57 DUB Longterm Treatment Hormonal Manipulation of Cycle Combined Contraceptives Progesterone only Progesterone IUD (Mirena) GnRH analogue Control of Menorrhagia NSAIDS for menorrhagia Anti-fibrinolytic agents (Cyklokapron) Surgical endometrial ablation hysterectomy

58 Coffee Break !!!

59 PMS

60 Premenstrual Syndrome ► Regular monthly experience of at least one of  affective (depression, anger, irritability, anxiety)  somatic (breast tenderness, bloating, headaches)  Occurs 5 days before onset of menses  Relieved within 4 days of menses  Interferes with social/economic function ► Multifactorial: genetics, neurotransmitters, hormones ► Serotonergic dysregulation ► Premenstrual Dysphoric Disorder (PMDD)  More severe form of PMS  Specific diagnostic criteria DSM-IV

61 PMS - Treatment ► Diet/supplements  Avoid Na, sugars, caffeine, alcohol  Ca, Mg, Vit E, Vit B6 ► Psychological support, cognitive behavioral therapy ► Regular aerobic exercise ► Medications  NSAIDS  SSRI (luteal phase)  Spironolactone (luteal phase)  OCP, progesterone, Danazol, GnRH agonists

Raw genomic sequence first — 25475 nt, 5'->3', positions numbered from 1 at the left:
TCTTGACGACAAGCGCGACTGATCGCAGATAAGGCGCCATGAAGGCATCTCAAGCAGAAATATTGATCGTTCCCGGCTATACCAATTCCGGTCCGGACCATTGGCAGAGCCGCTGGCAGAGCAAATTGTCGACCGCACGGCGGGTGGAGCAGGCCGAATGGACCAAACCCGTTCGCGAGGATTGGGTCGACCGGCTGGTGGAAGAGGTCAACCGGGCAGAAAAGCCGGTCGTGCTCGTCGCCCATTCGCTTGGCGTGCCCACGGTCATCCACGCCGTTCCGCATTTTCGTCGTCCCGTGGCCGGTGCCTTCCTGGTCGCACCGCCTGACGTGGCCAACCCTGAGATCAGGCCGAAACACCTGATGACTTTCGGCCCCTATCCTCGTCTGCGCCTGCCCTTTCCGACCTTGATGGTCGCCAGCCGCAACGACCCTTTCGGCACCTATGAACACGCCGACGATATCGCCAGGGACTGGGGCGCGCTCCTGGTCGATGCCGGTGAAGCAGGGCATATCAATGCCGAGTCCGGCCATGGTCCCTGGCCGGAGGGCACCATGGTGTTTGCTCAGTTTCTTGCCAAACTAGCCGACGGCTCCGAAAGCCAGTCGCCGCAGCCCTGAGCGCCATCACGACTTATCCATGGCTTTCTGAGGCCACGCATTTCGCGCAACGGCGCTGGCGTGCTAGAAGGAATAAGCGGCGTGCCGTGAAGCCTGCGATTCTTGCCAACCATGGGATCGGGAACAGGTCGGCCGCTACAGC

63 The following statements are true except: a) Menopause occurs at ~51 years of age as a result of a genetically determined depletion of ovarian follicles responsive to gonadotropins. b) Menopause occurs earlier in smokers. c) Loss of ovarian function results in absolute estrogen deficiency. d) Hormone replacement therapy should not be used for prevention of cardiovascular disease or dementia